• Abraham Lincoln was an early Trustee of the College, and U.S. Secretary of State John Hay was a Carthage alum. The two still have a proud place on our campus. Spend some time with them in our Sesquicentennial Plaza. On warm days you’ll find professors leading their classes here.

    • Come to Carthage; hear yourself think — think … think …
      Legend has it that Sesquicentennial Plaza holds a perfect echo. Just stand with both your feet on the “1847,” face Straz, and start talking. “You’re the only one who can hear you, but you’ll be crystal clear,” promises English and theatre alumna Mikaley Osley.

    • Our Great Lake provides Carthage students with some amazing views. Think classes on the beach, lake views from the lab, and sunrises from your dorm room. “I love waking up in the morning with the sun shining off the lake. Nothing compares to the view in the morning,” says biology and neuroscience major Ann O’Leary.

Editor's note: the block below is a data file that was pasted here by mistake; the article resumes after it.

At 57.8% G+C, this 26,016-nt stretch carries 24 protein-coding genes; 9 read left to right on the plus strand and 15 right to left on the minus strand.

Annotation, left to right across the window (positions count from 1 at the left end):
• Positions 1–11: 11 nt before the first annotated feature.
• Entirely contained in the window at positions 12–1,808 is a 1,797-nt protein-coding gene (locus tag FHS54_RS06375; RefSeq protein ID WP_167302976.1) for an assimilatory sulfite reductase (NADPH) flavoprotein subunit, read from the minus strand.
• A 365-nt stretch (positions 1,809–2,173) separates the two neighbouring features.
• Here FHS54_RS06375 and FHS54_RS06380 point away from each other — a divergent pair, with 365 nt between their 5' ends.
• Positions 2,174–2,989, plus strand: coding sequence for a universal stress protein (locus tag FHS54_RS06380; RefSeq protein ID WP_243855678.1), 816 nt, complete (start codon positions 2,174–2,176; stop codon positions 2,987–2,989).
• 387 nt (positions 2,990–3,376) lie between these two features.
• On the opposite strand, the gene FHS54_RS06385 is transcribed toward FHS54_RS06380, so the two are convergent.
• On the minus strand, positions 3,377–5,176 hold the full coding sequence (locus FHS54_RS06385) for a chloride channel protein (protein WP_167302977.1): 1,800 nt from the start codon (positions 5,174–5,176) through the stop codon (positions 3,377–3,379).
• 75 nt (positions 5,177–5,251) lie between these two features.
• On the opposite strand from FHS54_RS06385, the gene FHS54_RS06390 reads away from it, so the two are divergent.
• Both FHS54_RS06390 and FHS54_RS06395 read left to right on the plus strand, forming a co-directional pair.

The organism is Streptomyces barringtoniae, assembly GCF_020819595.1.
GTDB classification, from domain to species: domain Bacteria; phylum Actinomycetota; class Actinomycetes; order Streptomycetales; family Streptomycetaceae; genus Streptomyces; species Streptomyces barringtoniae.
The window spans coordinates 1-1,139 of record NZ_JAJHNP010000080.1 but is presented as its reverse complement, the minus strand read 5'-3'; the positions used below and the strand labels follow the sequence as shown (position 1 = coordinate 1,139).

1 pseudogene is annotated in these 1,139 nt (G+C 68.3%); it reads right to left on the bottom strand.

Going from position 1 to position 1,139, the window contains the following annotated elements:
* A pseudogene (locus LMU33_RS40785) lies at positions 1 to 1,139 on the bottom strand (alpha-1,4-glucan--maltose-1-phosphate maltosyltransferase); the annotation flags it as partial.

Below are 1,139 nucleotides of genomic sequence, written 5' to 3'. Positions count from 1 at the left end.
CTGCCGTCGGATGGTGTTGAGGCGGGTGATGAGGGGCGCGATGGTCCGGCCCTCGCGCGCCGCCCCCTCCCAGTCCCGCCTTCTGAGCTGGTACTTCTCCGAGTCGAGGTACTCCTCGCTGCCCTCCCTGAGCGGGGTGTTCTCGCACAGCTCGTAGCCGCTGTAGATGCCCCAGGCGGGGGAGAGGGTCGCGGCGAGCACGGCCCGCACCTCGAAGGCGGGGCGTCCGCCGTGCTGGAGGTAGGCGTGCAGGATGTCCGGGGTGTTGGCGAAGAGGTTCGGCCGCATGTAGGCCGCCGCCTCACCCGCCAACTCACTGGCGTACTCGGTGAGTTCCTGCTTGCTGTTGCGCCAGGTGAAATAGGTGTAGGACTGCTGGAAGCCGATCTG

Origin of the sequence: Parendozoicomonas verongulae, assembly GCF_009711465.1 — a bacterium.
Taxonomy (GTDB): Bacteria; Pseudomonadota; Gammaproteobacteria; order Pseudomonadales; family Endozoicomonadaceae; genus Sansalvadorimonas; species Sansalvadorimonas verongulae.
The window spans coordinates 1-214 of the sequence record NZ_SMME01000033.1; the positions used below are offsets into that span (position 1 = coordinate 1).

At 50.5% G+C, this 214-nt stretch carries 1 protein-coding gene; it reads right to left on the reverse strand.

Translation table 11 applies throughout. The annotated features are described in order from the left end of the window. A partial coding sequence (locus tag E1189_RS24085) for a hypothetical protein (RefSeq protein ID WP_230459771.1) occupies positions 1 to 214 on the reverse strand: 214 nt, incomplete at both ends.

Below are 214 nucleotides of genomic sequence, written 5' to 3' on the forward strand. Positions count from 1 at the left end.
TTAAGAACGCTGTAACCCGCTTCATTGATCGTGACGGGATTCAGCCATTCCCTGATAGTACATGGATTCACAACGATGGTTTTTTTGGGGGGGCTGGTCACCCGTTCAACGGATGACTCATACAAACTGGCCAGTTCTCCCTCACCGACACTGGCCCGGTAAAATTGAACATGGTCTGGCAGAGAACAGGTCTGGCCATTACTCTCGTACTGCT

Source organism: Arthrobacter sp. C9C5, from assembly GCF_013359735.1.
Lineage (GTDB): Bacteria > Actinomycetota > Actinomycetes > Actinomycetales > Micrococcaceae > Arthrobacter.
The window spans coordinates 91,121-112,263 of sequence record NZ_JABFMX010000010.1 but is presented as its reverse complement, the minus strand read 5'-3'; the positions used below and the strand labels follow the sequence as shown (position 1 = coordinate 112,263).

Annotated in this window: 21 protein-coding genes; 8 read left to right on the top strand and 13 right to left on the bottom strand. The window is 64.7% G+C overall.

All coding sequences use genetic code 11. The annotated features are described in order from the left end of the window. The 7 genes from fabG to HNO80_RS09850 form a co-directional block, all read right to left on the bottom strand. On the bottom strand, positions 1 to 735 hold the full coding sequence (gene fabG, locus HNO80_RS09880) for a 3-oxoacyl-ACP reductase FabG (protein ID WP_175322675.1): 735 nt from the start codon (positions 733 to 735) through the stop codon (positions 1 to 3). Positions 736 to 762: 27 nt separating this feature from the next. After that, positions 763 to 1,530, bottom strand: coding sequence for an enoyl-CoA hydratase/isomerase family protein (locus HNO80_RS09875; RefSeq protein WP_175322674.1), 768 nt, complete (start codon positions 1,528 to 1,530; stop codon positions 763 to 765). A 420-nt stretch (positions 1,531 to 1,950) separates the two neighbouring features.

• Carthage awards up to 30 Presidential Scholarships each year, which range from 75% tuition up to full tuition, room, and board. Learn more.

    • For a full decade, NASA has selected Carthage students to conduct research aboard its zero-gravity aircraft. Lately, the stakes have risen. A team of underclassmen is grinding to prepare a tiny but powerful Earth-imaging satellite for launch to the International Space Station. Learn more about the space sciences at Carthage

    • Carthage is the only college or university in the Midwest where every freshman takes a full-year sequence of foundational texts of the Western intellectual tradition. Learn about the Carthage core.